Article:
In 2010, filmmaker George Clarke discovered an anomaly in Charlie Chaplin's 1928 film The Circus. Something seemed strikingly out of place in the '20s milieu: a woman passerby appeared to be talking on a cell phone.
Whether or not this mysterious character was actually adjusting a General Electric hearing aid is not as interesting to me as the possibility that she was a time traveler somehow getting a signal from the Sprint network. And I'm not alone. A legend was born of "Charlie Chaplin's time traveler."
I defy anyone with a creative imagination to look at this snippet of Chaplin's footage and not come away bursting with story ideas, simply because something is so out of place.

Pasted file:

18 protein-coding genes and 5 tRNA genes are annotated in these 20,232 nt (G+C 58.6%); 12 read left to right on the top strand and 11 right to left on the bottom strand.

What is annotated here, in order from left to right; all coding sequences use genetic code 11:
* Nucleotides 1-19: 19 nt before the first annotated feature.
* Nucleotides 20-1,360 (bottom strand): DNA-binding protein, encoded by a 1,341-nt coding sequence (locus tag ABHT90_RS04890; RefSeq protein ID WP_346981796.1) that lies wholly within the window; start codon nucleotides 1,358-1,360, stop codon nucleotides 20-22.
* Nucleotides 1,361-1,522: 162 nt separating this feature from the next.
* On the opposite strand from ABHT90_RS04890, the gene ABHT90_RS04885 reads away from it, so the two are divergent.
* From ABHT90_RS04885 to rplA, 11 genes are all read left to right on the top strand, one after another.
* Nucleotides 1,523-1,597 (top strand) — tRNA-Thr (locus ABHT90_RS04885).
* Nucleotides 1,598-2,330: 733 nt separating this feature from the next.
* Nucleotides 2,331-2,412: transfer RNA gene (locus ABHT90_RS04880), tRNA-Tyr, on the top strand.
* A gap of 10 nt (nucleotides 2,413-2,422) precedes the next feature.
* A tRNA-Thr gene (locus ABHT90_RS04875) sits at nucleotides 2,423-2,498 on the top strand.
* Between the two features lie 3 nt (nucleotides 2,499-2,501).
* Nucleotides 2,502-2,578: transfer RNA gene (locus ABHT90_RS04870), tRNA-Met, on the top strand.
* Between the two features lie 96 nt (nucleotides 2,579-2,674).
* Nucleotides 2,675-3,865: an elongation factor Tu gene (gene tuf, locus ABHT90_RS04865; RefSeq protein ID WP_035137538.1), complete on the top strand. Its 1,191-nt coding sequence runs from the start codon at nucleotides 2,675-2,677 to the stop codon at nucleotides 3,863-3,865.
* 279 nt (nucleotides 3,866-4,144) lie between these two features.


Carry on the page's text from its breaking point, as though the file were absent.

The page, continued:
When putting their stories together, writers take such pains to make sure everything fits. But imagining something that doesn't fit just may be a key to unlocking a treasure trove of creative ideas!
Consider these odd items:
A golden ticket inside an ordinary candy bar.
A curious gathering of long-robed individuals on a city street.
A message written on a spiderweb.
A rabbit with a pocket watch.
Add to them ...
A woman talking on a cell phone on a street in Hollywood, California in 1928.
I would definitely want to read that story, if not write it!
—posted by Timothy Power